By becoming more resilient, you’ll not only be better prepared to deal with difficult circumstances when they some your way, you’ll also be empowered to grow and improve your life when things aren’t going so bad.

The global pandemic has brought with it its own share of traumas, from the universal to the intensely personal.

As we slowly emerge out of lockdown and other hardships brought on by COVID-19, it’s worth thinking about how resilient we’ve been, and how we can take this resilience with us into the future.

By focusing on the four core components of resilience (connection, wellness, healthy thinking, and meaning), you can learn to not only withstand difficult and traumatic experiences, but use them as fuel for your own growth and learning — especially important as we return to a ‘semblance of normality’.

Try some of these strategies from the American Psychological Association to increase your capacity for resilience…

…and maybe those Turkish Delights won’t taste so bad after all 🍫

Wellbeing Champions Newsletter

Monthly collection of news, wellbeing updates, lifestyle tips, and feel-good stories - delivered right to your inbox every third Thursday.

☕ Five-minute round-up. 🤐 No-spam ever. 👋 Unsubscribe at any time.
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Spotlight

Staying on top of the lockdown blues

If you feel as though your mental health is suffering during lockdown, you’re not alone. 1 in 5 UK adults profess to experiencing moderate to severe symptoms of depression. This is almost double the amount of adults who said the same pre-lockdown.

(Source: https://www.nuffieldtrust.org.uk/news-item/what-impact-has-covid-19-had-on-mental-health-services)

While most of our favourite activities and destinations remain closed, and little in the way of plans to look forward to, it can feel like this lockdown is never going to end.

We’ve put together some top tips to help build your resilience, and maintain better moods during lockdown:

Remember it’s OK to feel this way – We should feel proud of the measures we’re taking to reduce the spread of the virus and save lives. But it’s important to remember that just because we have a good reason to, doesn’t make it easy. Low mood, low energy and loss of interests are all common symptoms of lockdown.

  1. Remember it’s OK to feel this way – We should feel proud of the measures we’re taking to reduce the spread of the virus and save lives. But it’s important to remember that just because we have a good reason to, doesn’t make it easy. Low mood, low energy and loss of interests are all common symptoms of lockdown.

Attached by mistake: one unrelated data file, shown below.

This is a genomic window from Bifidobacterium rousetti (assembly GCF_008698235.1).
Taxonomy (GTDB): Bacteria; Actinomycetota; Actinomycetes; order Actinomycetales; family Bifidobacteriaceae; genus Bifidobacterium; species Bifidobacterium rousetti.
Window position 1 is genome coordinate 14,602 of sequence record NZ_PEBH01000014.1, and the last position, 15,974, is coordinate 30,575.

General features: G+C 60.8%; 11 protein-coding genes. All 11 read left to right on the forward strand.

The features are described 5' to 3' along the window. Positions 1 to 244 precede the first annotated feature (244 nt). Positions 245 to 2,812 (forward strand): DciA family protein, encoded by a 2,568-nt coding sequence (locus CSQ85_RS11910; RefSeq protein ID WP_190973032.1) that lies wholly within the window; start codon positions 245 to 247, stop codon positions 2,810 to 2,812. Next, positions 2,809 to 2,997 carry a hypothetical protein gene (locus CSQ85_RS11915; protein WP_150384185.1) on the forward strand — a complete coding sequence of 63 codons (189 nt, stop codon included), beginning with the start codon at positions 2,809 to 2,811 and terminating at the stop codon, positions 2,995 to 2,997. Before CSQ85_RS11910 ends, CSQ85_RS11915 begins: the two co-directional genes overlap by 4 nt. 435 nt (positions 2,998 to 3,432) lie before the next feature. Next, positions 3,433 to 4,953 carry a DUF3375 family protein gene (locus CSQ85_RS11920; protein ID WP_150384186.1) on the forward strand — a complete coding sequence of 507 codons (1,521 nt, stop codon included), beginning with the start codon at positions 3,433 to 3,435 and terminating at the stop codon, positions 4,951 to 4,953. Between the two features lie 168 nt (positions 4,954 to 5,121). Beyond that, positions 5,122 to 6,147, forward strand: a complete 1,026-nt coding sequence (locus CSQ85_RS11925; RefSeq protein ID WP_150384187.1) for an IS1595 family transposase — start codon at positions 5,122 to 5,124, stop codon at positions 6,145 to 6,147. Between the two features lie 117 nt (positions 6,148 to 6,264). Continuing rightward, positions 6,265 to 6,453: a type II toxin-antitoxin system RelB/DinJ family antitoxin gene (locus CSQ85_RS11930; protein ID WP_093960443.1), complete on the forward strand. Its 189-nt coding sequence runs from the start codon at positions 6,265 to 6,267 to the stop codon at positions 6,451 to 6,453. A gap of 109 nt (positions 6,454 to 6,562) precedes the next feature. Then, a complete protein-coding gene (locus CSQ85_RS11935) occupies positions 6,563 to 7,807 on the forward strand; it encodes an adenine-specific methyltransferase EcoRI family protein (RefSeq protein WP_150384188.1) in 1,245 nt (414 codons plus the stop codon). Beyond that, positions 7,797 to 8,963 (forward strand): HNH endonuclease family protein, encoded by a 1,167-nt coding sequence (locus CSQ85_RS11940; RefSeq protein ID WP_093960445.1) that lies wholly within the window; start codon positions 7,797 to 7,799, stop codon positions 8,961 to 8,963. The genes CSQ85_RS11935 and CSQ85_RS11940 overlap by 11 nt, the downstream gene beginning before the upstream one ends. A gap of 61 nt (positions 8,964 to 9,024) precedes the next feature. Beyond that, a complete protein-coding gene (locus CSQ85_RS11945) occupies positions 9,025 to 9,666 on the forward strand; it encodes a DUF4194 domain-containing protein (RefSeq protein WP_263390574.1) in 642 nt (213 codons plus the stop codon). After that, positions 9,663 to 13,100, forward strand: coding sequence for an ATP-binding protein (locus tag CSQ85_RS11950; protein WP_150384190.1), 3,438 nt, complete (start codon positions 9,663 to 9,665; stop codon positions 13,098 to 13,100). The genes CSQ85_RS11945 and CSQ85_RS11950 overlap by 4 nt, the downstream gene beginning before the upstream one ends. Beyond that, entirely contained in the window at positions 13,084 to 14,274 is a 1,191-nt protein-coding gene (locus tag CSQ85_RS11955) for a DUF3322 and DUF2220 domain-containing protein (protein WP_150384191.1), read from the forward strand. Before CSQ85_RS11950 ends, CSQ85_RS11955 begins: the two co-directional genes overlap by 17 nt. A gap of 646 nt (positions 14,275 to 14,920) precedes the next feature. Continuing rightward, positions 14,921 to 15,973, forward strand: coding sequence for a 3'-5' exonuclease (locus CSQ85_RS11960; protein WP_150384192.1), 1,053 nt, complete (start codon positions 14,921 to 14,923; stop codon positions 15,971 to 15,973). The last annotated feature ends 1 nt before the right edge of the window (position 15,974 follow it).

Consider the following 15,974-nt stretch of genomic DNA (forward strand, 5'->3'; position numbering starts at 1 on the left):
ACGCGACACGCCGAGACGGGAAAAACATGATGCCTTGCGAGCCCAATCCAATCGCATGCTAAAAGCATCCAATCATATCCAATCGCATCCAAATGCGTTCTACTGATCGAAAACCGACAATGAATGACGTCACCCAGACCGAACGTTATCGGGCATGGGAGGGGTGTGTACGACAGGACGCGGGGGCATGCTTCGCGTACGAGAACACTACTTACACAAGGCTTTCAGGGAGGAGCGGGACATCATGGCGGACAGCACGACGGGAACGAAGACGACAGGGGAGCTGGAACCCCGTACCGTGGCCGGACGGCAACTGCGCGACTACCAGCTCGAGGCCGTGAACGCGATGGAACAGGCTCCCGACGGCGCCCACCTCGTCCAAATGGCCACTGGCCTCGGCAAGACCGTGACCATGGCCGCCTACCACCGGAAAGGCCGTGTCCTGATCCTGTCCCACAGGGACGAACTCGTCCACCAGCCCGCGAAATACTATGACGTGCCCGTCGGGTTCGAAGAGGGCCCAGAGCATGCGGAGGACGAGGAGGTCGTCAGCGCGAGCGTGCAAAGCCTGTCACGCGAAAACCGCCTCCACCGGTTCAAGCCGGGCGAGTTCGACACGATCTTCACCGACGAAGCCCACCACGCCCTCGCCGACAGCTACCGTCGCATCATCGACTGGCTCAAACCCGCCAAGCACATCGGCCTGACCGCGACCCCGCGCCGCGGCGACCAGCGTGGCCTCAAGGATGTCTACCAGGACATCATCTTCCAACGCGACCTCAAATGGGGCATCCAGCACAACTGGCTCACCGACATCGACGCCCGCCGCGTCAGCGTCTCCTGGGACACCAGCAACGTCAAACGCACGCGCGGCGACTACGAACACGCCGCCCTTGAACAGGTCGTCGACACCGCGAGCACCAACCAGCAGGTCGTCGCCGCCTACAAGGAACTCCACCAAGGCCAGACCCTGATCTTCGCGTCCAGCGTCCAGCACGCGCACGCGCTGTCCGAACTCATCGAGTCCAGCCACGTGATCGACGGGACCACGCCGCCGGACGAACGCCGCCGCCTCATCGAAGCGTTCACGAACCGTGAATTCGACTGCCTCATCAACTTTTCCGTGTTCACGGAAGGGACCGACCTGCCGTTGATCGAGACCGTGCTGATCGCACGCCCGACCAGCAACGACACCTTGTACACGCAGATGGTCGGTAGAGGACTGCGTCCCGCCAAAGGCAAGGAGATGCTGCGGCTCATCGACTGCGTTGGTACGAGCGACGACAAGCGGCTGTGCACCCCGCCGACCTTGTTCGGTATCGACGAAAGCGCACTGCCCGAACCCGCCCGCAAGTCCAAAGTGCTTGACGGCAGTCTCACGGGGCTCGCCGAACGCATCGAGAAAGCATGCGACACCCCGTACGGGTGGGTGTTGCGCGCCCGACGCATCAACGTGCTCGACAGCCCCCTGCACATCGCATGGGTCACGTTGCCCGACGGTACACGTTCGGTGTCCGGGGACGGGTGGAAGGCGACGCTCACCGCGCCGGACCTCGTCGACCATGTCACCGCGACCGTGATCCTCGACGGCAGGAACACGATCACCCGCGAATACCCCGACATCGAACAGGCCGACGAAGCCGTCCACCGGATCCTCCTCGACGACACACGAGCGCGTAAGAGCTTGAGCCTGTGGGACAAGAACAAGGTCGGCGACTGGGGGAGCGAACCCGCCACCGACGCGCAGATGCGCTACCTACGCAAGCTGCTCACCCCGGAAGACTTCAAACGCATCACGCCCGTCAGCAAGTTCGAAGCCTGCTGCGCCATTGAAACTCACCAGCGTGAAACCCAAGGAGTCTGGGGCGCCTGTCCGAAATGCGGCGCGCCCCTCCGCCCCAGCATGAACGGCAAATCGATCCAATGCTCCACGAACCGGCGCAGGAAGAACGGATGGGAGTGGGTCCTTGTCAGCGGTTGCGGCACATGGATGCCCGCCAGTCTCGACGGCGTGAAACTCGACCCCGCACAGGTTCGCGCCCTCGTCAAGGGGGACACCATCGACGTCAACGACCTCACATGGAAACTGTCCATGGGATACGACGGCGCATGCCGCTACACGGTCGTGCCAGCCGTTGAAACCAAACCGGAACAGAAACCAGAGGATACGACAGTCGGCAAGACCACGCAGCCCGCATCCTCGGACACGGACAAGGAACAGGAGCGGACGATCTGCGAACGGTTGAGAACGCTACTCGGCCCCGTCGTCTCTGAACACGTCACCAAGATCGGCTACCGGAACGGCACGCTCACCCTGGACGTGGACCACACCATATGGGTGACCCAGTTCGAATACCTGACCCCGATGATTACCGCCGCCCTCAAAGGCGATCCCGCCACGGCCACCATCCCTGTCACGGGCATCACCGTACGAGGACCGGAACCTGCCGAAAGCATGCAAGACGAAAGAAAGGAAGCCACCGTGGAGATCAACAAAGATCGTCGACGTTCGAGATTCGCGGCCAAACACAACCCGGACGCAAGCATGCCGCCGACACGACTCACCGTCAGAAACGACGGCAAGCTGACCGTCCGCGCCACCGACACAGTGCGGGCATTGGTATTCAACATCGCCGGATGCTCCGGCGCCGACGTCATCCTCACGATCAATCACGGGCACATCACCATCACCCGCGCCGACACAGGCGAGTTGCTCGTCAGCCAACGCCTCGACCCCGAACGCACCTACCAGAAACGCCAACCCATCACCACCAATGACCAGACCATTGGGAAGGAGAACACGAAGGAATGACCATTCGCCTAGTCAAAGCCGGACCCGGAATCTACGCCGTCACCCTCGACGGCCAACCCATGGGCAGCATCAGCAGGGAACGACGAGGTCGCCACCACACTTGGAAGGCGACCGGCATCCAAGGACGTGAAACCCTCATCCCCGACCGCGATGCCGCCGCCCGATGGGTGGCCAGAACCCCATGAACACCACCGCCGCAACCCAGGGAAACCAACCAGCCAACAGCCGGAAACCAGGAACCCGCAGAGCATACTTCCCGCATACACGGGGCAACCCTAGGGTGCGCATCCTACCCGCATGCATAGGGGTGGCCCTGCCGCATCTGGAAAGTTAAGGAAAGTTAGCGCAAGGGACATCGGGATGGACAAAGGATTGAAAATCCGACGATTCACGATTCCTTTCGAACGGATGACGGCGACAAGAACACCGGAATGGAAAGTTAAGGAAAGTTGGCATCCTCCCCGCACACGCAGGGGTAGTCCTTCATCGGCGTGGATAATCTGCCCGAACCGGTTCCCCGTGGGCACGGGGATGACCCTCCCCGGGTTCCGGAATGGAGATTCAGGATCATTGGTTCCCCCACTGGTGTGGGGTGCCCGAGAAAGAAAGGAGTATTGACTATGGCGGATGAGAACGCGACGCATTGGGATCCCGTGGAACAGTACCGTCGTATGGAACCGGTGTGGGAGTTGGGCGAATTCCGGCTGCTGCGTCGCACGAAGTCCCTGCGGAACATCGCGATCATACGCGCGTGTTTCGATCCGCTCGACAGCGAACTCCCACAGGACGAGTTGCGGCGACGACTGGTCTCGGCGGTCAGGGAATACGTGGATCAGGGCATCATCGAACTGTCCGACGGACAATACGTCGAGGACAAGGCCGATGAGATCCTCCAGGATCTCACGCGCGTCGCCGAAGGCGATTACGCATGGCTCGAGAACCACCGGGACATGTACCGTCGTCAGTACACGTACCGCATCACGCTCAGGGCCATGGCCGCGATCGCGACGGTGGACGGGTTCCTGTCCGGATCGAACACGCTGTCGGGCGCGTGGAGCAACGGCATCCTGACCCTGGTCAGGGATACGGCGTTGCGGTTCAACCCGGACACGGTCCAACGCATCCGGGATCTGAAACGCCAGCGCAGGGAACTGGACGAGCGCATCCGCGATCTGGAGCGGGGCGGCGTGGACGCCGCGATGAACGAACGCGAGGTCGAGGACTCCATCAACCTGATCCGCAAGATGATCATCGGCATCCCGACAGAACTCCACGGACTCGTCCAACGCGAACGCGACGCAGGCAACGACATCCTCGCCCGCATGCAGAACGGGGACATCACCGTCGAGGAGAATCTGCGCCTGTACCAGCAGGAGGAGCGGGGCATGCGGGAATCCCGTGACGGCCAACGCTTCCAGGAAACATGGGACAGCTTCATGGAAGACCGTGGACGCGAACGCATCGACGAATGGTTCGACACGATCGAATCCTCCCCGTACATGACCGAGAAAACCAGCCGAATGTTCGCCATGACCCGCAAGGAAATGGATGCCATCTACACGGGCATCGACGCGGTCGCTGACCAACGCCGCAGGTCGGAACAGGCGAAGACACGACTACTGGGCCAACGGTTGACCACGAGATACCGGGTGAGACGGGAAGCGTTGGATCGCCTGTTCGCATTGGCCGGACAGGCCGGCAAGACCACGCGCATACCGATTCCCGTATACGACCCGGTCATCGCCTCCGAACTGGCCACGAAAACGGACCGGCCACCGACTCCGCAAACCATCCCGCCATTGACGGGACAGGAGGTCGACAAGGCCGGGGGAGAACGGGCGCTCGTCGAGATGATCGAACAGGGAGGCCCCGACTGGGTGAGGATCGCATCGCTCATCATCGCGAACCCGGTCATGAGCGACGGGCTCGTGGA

2. Don’t compare yourself with others – Everyone is facing a different set of challenges that will affect us in a unique way. While social media can be a useful tool to stay connected, be sure to monitor your time spent on apps, as comparison effects can lead to negative mental health.
  3. Go back to basics – Sleep and exercise have a profound impact on our mental health, but these are often the first things we neglect when we are not feeling so good. Neuroscientist Matthew Walker describes sleep as our superpower, and exercise can help aid healthy sleep. Why not organise an online group workout with friends?
  4. Set a new goal or target Whether as big as learning a new language, or something as small as trying out a new recipe for dinner one night, or taking a daily walk to somewhere new. Whether big or small, stepping outside your comfort zone will give you focus and a sense of control. For many people, this can be massively helpful for their mental state.
  5. Do it badly – Optimists live longer, have better relationships and better immune systems, says Olivia Remes of Cambridge University. The good news is you can cultivate optimism: Her number one tip is the principle of “do it badly”. In other words, don’t wait to do things perfectly, at the right time on the right day. Just do it!
  6. Be kind to yourself – It’s easy to think that your problems are small compared to what other people are going through. This shouldn’t invalidate any of your own feelings. If you think you need help, seek it out with someone you trust.
  7. How to help if someone else is struggling? – As part of our support networks, someone may eventually reach out to you for advice. They won’t expect you to have all the answers, and you shouldn’t expect that of yourself either. Try listening non-judgmentally, validate their feelings, and let them know they matter to you.

Wellbeing Champions Newsletter

Monthly collection of news, wellbeing updates, lifestyle tips, and feel-good stories - delivered right to your inbox every third Thursday.

☕ Five-minute round-up. 🤐 No-spam ever. 👋 Unsubscribe at any time.
Privacy policy for the fellow GDPR nerds 🤓